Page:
For Hugh, catching Fulk inflagrante would be just what the doctor ordered. He could banish Adele to a convent and order Fulk divorced and banished. Hugh would take great pleasure in telling all that Fulk has a bastard son. Fulk would retort that Hugh ordered he and Nell to remain childless. Hugh would deny that. Now Fulk worked for Trempy and may have been involved in proving Hugh wasn't the son of William VI. He'd throw that in Hugh's face. Huigh would strip him of Alnwick. George of York's face would light up. He wouldn't believe Nell capable of bearing children, anyway. Adele, might and he'd wangle English Alnwick out of Hugh's hands as his most loyal knight and servant. Nobles would believe Fulk got his lands and King's sister because he had some hold over him. His charge would stick.

Now, you didn't name Matilda and marry her to the German Emperor just to be a book end, did you?
 

frogbeastegg

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If divorce were easy Henry VIII wouldn't be famous :D It's basically impossible at the medieval time period. Annulment is the closest medieval match; rather than declaring a marriage finished it declares that the marriage never happened. That's allowed under strict conditions only, for example in the case of a previously unknown blood tie which places the couple within the restricted degree. There are a few other conditions ...

Fulk is immensely killable. If Nell or Hugh want rid, trumped up treason charges are the way to go. He's got no powerful family, no powerful friends willing to risk their standing for him, no riches to buy his way clear, no dangerous army, no supporters amongst the commons, nothing except his wife and a brother-in-law who finds him useful. If they withdraw their support he's done for, as was seen in some of those scenes posted long ago. People were closing in, scenting blood. The Scottish kings can't help him much if charged for offenses committed in England and under English law. Or just arrange an accident; such an active man can easily fall from his horse or have a training mishap.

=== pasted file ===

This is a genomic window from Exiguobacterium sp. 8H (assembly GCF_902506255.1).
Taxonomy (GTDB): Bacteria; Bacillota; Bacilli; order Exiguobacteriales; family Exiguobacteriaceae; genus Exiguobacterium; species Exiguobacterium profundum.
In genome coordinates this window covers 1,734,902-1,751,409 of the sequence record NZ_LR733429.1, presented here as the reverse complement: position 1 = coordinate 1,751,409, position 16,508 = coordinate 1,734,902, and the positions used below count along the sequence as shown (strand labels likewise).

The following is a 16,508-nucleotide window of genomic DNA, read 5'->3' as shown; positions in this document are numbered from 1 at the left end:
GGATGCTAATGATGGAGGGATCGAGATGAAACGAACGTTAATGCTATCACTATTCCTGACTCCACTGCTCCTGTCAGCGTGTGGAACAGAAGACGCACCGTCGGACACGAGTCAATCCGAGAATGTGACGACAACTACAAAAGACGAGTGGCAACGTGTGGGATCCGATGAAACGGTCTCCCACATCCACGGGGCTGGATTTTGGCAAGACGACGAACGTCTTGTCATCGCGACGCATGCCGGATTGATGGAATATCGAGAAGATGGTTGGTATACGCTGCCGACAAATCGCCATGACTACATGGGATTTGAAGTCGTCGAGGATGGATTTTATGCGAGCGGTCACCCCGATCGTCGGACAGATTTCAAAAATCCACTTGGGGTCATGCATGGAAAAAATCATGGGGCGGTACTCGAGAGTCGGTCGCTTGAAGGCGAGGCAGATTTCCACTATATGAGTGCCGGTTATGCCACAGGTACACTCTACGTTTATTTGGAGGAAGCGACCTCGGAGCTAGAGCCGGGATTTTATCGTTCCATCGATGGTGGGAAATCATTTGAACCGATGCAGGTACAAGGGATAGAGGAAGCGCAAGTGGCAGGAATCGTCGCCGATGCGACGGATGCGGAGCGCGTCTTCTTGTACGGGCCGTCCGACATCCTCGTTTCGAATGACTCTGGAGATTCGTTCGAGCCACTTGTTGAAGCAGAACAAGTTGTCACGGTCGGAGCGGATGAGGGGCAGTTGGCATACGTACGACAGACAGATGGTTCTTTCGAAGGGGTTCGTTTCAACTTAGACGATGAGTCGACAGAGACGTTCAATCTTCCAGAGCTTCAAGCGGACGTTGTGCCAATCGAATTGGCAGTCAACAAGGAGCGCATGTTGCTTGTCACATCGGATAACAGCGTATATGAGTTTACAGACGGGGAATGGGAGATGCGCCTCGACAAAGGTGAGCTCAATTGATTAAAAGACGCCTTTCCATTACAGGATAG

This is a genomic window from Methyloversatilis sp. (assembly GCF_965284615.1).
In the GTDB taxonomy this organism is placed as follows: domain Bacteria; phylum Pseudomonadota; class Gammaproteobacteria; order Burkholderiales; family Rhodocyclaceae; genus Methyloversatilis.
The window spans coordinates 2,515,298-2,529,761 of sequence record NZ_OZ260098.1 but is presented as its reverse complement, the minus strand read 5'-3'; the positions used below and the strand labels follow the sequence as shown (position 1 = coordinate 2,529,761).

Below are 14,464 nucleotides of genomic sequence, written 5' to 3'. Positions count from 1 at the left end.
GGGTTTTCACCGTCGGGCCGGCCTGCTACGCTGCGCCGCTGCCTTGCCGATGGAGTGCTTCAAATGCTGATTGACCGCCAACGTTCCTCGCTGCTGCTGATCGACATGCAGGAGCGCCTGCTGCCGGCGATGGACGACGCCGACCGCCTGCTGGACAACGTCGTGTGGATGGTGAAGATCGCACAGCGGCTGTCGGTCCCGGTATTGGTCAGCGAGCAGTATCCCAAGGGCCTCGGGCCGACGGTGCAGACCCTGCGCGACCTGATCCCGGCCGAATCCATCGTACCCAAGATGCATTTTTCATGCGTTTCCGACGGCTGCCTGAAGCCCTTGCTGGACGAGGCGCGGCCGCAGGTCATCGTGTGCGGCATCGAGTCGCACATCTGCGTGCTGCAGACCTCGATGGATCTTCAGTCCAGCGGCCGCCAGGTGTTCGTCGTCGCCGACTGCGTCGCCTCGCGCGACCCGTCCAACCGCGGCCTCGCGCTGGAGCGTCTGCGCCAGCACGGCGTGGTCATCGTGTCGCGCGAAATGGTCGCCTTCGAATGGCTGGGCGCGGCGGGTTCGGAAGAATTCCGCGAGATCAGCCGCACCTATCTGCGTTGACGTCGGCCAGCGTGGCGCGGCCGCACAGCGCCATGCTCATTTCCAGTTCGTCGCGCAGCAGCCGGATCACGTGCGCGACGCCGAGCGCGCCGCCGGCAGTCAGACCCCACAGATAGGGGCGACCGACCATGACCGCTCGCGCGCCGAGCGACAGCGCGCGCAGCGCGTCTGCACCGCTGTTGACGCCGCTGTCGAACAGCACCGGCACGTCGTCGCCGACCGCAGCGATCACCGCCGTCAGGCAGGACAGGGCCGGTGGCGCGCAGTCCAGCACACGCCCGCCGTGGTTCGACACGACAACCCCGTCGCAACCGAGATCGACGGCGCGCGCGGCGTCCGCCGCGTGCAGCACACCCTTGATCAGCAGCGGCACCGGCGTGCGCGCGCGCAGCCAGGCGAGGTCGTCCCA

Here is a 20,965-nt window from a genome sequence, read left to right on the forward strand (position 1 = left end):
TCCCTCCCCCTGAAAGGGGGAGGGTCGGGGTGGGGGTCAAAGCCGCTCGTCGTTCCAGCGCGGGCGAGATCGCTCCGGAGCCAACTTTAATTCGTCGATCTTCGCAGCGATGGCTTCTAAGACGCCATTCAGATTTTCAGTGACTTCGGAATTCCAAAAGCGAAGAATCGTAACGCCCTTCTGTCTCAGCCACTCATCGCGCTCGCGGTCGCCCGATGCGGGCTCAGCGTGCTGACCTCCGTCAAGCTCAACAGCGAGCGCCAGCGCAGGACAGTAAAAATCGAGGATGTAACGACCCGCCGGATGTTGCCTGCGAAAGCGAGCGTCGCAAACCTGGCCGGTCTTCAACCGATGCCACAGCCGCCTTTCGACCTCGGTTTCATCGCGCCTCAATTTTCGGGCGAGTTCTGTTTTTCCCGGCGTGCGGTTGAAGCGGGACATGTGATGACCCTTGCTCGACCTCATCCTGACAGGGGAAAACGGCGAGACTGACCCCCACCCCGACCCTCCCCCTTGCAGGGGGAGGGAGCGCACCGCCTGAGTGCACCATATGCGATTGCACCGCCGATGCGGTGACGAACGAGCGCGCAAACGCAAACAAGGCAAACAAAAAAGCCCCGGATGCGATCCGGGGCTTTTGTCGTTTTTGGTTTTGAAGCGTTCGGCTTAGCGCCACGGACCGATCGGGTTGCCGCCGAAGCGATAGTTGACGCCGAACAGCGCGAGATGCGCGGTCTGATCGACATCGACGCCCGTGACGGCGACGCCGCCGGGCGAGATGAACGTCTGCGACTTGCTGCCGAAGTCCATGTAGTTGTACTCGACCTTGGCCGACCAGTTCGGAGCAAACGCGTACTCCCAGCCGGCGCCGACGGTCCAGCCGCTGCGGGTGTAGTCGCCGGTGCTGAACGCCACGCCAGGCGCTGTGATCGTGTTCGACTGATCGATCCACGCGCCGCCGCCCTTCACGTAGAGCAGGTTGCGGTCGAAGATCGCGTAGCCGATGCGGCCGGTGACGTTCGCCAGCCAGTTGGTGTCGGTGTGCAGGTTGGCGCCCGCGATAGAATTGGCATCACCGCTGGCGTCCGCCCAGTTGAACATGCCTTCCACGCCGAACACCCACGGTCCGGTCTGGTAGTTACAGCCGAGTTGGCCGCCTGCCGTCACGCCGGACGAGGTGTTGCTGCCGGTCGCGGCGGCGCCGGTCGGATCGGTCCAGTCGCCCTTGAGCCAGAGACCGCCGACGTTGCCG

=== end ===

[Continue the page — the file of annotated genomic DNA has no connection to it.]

Hugh needs him tied to Nell, hence his fury at them splitting and his insistence that they get back together. With Fulk attached Nell is no danger. Without him she can once again pose a threat; people will long remember that she very nearly had his throne. With a husband like the King of Spain, Hugh's going to have to guard his throne again. Any man with power would instantly think "She's got a good claim, and I through her" on marrying Nell. Hugh's not going to let her near anyone who can use her against him, whether Nell's willing to go out and kill the king of Spain or not. That's a job best done from a safe distance anyway; Nell's strong suit has never been murder and now she has a whole network of people better at it than her.

Having Fulk caught out would be a nightmare! It would be viewed as Nell being such a dreadful wife that she can't keep a peasant happy; people are already muttering that because he left. Massive humiliation for the family, everyone would be talking about it for months and it's the sort of thing which would still be dragged up generations later. And that's assuming an unrelated woman. With his wife's sister, oh the scandal! That's incest by medieval standards; marriage (or sex outside of marriage) creates a literal blood tie.